Tuesday, 20 June 2017

Regulator in Danger of Decreasing Pension Membership

At an SPS conference last week, the Regulator's spokesperson talked of the need to encourage consolidation of pension schemes and how to remove the barriers to consolidation.

At the end of her talk, I challenged her. Is she saying 'big is good'?

She assured me she wasn't saying 'big is good' but then went on to repeat what she had said in the talk- the need for lower fees and economies of scale.

There's a problem with this for the small and medium sized employers that value the pension plans they have. They have put the plans in place for a reason, they value them and they promote them to their staff, with a high take-up. they own the plan- it bears their name. It was designed by them.

The moment they are forced to consolidate into something bigger, they lose the 'family touch'. They lose the ownership.

We have seen over the years what happens when the MD or FD is excluded from the scheme they own as a company. Almost inevitably, they start to devalue the scheme and lose ownership of it.

The same will happen with the Regulator's plan for consolidation. Quality plans will be closed - squandered at the altar of spurious reductions in admin and investment fees.

Ownership is lost. Membership decreases.

An own goal for the Regulator.

Wednesday, 17 May 2017

Dear Next Government.....

I’m not sure that pensions will be one of the major battle grounds in this election, and if it is, it may tend to be around the ‘triple lock’ headlines.

That would be missing the point. We need clarity form the next government in terms of the communication of pension plans. I appreciate the initiatives towards one design for future benefit statements, but the sooner the better.

Clarity on the future management and promotion of auto-enrolment is key. As is confirmation of state pension benefits and ages.

All this should lead to a harmonised approach to communicating pension benefits. Too many benefit statements have reams of small print. Most of it is legislative. Some of it is pension lawyers having too strong a say in the look and feel of communications.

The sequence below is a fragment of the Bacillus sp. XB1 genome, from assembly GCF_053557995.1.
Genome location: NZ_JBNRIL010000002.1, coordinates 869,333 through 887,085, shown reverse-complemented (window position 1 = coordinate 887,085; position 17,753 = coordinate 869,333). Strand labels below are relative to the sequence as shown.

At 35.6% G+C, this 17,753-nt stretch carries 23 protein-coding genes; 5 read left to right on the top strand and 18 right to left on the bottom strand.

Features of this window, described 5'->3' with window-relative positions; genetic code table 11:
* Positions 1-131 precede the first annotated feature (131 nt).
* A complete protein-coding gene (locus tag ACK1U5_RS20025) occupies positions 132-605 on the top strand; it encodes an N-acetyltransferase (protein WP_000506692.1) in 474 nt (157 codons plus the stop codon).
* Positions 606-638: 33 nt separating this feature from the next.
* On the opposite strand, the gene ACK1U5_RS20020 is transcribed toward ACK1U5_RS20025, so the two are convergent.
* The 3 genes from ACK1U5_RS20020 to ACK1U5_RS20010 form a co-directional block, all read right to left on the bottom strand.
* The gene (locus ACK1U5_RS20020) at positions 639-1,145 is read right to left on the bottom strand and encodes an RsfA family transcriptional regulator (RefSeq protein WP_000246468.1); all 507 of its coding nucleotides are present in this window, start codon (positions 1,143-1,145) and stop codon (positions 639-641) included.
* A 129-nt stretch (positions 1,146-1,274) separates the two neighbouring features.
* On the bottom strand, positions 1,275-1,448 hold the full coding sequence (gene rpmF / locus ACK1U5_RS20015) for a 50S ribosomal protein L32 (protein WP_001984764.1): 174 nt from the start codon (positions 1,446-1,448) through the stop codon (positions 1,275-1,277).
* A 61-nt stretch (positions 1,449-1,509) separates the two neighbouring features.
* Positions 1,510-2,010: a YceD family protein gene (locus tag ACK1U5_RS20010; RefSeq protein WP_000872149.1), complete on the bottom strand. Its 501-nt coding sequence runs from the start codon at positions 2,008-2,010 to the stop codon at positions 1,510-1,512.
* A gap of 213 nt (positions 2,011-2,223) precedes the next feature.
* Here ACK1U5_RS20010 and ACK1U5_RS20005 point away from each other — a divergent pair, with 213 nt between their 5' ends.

It doesn’t help that we have the dreaded statutory money purchase illustrations. Loads of caveats. Tons of small print. So unhelpful.

Dear next government…. Please simplify communications. Cut the small print. Clarify the main figures. Help people understand.

Wednesday, 29 March 2017

With apologies....

With apologies to my actuarial and marketing friends......

Two people are flying in a hot air balloon and realise they are lost. They see a man on the ground, so they navigate the balloon to where they can speak to him. They yell to him, "Can you help us – we’re lost."

The man on the ground replies, "You’re in a hot air balloon, about two hundred feet off the ground." One of the people in the balloon replies to the man on the ground, "You must be an actuary. You gave us information that is accurate, but completely useless."

The actuary on the ground yells to the people in the balloon, "you must be in marketing."

They yell back, "yes, how did you know?"

The actuary says, "well, you’re in the same situation you were in before you talked to me, but now it’s my fault."

Tuesday, 7 March 2017

Mergers - Who Really Benefits?

One of the things that intrigued me about the 20 year anniversary edition of Professional Pensions was the article by JonathanStapleton looking back at the names of the companies that were advertising in that very first issue.

Names that have now disappeared: Hill Samuel. GAN. Dibb Lupton Alsop. Kaupthing Singer & Friedlander. Capel-Cure Myers. Gartmore. Abbey Life. Hogg Robinson. Morgan Grenfell. Hewitt. Norwich Union.

All gone- and mainly forgotten in a plethora of mergers and takeovers over the years.

And now another one. Aberdeen and Standard Life are to merge.